It is not unusual to see the emulsion tubes above the jets become clogged if the bike has been allowed to sit and the petcock is left in the "on" position. I had one come to me the other day and one carb was clogged with what looked to be algae in the bowl and in the emulsion tube area. Cleaning that would have solved the problem, but anyone who has ever removed the O-rings connecting the fuel lines/vent lines or seen the overrun diaphragms after exposure to fuel for nearly 30 yrs knows replacing all the elastomers in the carbs is a good thing.

There is also a question about the choke mechanism - could it be sticking on? This could cause an over-rich running condition. This might be seen if ALL of the plugs appear black and sooty.

In comparing the GL1100 to a CB750, it is easy to say "well, my 750 was faster"... the 750 was a different bike, sportier and lighter. A good running GL1100 is smoother, but does pull with authority when revved. It should have plenty of torque for acceleration at 65-70mph, and more as it revs higher. There are a host of small things that can affect how the carbs run, but let's start at the simple ones... does it crank easy? are the plugs looking good? does it smoke during cranking or overrun? does it pull smooth up to redline?

Lets' start with these questions, go from there
 

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Discussion Starter · #10 ·
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the plugs also are black the choke has been checked it doesn't stick the tubes you referred to where are they located
 

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Air cutoff valves (4qty in the 1100) might be reduced to goo inside the carbs. If they fail that way it can result in overly rich mixture. Otherwise, there's not much mixture adjustment available from mother Honda.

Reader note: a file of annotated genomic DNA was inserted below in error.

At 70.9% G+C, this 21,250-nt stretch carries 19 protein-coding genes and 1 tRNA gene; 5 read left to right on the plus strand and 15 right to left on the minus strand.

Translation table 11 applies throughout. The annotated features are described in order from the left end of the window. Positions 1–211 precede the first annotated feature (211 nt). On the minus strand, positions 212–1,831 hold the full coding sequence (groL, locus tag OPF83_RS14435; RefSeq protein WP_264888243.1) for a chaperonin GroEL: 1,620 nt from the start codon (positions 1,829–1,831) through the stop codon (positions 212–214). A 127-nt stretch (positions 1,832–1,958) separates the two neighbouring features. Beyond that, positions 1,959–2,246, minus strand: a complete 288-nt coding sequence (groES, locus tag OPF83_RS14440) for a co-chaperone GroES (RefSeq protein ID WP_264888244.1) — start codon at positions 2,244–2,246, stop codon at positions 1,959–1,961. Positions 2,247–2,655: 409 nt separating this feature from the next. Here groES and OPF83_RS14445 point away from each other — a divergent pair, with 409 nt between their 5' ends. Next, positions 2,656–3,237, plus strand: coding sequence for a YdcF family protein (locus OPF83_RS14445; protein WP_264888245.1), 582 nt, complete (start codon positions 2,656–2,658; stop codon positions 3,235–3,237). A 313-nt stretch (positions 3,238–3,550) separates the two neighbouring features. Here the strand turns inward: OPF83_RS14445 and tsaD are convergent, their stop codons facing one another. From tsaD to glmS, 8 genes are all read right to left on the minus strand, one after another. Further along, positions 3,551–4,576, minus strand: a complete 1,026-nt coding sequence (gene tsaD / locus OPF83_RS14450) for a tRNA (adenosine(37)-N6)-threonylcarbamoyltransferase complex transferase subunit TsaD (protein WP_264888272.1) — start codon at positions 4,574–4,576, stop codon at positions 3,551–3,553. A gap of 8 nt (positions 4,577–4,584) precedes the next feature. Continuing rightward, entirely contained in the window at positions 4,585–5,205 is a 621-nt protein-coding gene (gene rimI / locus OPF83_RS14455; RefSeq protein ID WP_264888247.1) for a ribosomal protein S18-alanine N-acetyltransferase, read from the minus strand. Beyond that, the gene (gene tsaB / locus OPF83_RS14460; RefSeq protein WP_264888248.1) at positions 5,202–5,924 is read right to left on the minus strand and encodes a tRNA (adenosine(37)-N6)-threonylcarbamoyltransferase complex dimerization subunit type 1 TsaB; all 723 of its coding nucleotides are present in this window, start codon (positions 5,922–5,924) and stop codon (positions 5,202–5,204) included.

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The "runners" are the tubes connecting the carbs to the cylinder head - black rubber tube attached at the "inner" side, flanged 2-bolt connector at the other. It is typically the most visible part of the intake system, you may look at it and just see "carb" but they are removable.

There is a vacuum port screw down near the cylinder which points at the front for cyl #1-2 and toward the rear on cyl #3-4. Be careful when you remove these to not lose the aluminum seal washer... you will not find one at Ace Hardware. I typically use a long #2 phillips screwdriver to make removal easy. Loosen, then tighten them back slightly. Then crank the engine - by removing each in turn you can find out if one cylinder is not firing or not synchronized with the others. Do this at idle and at approx 2500 rpm, if the drop on all 4 is similar for both situations, you have a problem with all 4 carbs.

It is common for the carbs on the left to clog up and not on the right... mainly due to the bike being kept on the sidestand leaning to the left.
 

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Discussion Starter · #13 ·
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i think i have it fixed it was a valve problem and exhaust but it seems to be doing a lot better.
thanks for the help and the really great info.